You know those awesome moments when you realize you are not invisible? Many feelings well articulated in this story.
I subscribe to a lot of autism support pages. I learn a few things, and I always hope I have some wisdom or experience as the parent of an older child I can humbly offer in return.
Lately I’ve been seeing question after question about behaviors. Specifically, parents of young, and sometimes very young, children asking what they can do about safety, melt-downs, and self-injury. “I’m afraid he’ll hurt himself, I can’t take my eyes off him for a minute, what can I do?”
I can’t bring myself to reply to this kind of post. How do you tell someone get used to it, this is your life! And still manage to be positive and supportive? My life has not been easy. No, my life has been hard! No matter how much therapy or what kind your child gets, no matter how many distractions and holding maneuvers you master, no matter how many blaring alarms you put on the doors, your child is probably still going to get hurt. Or hurt himself, or you, or someone in the vicinity that’s close enough to come in contact with their feet or their teeth or the object they’re going to throw without warning. They are still going to escape your ever-watchful eye, when you’re in the bathroom, or look away to pay the cashier, or check the price on something. Hopefully you won’t have to sprint through a yard at a picnic to keep them from running off a cliff, or have the whole family searching neighbors’ backyard pools or the lake to make sure your baby is didn’t get to them first (speaking from personal experience *shudder*). But things will happen, no matter what.
And you can never fix enough things to keep them totally safe. Alarms on all the doors? They learn how to open the windows. Put a fence around your yard? They learn how to get out of it, or climb over it. Put down two carpets to keep them from hurting themselves in their room? They start pulling the chair rails down and eating the carpet padding.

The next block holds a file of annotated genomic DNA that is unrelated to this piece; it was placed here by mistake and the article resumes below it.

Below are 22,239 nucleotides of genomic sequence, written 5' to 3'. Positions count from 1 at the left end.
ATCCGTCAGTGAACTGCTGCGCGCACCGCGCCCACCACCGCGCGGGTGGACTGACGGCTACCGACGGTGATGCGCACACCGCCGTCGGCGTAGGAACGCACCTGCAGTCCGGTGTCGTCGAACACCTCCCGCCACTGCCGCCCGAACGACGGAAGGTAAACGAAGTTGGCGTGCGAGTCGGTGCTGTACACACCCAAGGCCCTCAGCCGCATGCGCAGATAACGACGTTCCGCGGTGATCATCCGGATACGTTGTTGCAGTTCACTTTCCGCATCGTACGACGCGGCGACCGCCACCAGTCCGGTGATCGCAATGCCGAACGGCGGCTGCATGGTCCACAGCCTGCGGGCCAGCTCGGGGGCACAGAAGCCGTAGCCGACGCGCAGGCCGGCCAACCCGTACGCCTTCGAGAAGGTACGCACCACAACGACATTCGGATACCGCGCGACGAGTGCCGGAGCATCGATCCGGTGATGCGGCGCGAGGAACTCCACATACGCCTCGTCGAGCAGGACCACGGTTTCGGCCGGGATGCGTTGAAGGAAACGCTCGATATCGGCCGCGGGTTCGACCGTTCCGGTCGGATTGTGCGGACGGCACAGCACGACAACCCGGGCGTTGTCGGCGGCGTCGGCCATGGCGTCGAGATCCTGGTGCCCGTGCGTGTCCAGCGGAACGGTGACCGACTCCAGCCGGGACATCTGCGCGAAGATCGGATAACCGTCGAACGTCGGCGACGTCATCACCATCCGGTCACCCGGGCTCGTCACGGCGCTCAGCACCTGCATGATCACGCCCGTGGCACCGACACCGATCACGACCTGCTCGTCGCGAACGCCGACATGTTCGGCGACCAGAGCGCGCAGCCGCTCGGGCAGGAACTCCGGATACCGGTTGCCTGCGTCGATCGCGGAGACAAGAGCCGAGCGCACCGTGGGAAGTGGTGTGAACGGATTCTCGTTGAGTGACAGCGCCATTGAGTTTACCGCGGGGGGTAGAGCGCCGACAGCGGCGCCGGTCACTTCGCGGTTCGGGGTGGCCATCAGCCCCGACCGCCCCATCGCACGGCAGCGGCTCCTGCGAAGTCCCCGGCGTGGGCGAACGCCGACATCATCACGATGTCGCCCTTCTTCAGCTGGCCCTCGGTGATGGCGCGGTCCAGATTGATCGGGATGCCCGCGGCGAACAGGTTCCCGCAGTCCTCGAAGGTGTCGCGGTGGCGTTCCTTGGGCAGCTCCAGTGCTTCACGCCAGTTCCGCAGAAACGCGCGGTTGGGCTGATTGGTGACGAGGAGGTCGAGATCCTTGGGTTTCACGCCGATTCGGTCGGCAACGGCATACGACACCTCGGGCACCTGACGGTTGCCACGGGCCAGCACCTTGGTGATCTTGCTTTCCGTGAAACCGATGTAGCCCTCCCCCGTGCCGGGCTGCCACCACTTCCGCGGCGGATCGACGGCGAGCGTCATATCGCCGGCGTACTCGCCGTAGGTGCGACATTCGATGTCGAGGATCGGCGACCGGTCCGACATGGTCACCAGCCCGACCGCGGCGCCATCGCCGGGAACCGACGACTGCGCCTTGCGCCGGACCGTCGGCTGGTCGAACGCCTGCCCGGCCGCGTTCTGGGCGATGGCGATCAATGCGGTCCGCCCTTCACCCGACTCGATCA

I’m sad to say, the only thing that keeps our kids alive and healthy is us. Us losing sleep so they’re never alone, even at night. Us being with them everywhere we go because no one else would react like you would in an emergency and know the signs that one is coming. Us leaving places before we would have and leaving carts full of groceries in stores to chase them outside when they bolt. Us knowing within a minute that they’re gone and running out the front door to find them before the unthinkable happens.
It’s a thankless job, for sure. Your other children sometimes resent the constant attention your special child has to have, and the fear that comes with living with constant volatility. Most of your family – even your spouse – and certainly not the rest of the world, will ever know how much you went through, and what a miracle it is that your child is alive and well! So, yes, you will have to do exactly what you are doing now for years – and years. Sometimes the unfairness is totally draining, not that you have been given this special child to keep safe, but the unfairness of no one ever knowing how you did it and giving you your appropriate super-mom props. And when you can’t work because of all this, even looking down their noses at you because that’s “all you do.”
So I empathize with you, the mother of the three year old, the five year old, the seven year old. I empathize, but there really is no answer except to keep doing what you’re doing, because it really is all up to you. And as someone once told me, you shine like a star in a sky full of “normal” parents. So hold your head up high and learn to sprint!
My daughter was on ACTH first, it was dangerous and didn’t work. If it did for you, great, but in IMHO our kids are the last thing on the priority list. And frankly if you want to blame the free market or the drug companies, you are not admitting that they are married to the politicians and the government agencies.
A wonderful thing happened last night. At least it’s wonderful in my mind. I’m going to just tell the truth here. I know there are some who think it’s wrong to have certain views or feelings, and even if you do you’re not supposed to say them out loud, you might offend someone. I don’t believe that is helpful to anyone. If you don’t acknowledge your feelings, or you are not allowed to express them, you will never get past them. You will never hear other points of view that can help change your way of seeing things. How can becoming defensive and more withdrawn because you are afraid and feeling guilty lead to acceptance?
Last night my husband and I went to my daughter’s open house at school. The school is an all special-needs school an hour away from our home, so we don’t have the chance for a lot of face-to-face involvement unfortunately. Since this is her last year we didn’t know how useful open house would be, but she wanted us there so badly, and there was no way we were going to disappoint her.